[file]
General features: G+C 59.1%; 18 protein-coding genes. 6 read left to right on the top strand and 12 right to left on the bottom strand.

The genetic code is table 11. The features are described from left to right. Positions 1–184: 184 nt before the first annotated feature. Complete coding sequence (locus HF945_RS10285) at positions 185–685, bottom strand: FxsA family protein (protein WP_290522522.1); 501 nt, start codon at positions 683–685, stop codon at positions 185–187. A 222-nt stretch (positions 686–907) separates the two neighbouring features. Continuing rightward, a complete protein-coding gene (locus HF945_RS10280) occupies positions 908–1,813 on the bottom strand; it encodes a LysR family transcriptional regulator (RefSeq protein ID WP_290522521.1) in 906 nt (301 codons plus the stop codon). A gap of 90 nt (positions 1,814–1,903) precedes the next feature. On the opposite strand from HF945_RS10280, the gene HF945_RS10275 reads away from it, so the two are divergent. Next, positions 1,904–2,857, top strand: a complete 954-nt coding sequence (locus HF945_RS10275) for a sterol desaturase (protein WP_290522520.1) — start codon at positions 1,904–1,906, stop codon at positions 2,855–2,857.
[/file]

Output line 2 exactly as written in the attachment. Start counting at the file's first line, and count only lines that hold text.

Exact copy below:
The genetic code is table 11. The features are described from left to right. Positions 1–184: 184 nt before the first annotated feature. Complete coding sequence (locus HF945_RS10285) at positions 185–685, bottom strand: FxsA family protein (protein WP_290522522.1); 501 nt, start codon at positions 683–685, stop codon at positions 185–187. A 222-nt stretch (positions 686–907) separates the two neighbouring features. Continuing rightward, a complete protein-coding gene (locus HF945_RS10280) occupies positions 908–1,813 on the bottom strand; it encodes a LysR family transcriptional regulator (RefSeq protein ID WP_290522521.1) in 906 nt (301 codons plus the stop codon). A gap of 90 nt (positions 1,814–1,903) precedes the next feature. On the opposite strand from HF945_RS10280, the gene HF945_RS10275 reads away from it, so the two are divergent. Next, positions 1,904–2,857, top strand: a complete 954-nt coding sequence (locus HF945_RS10275) for a sterol desaturase (protein WP_290522520.1) — start codon at positions 1,904–1,906, stop codon at positions 2,855–2,857.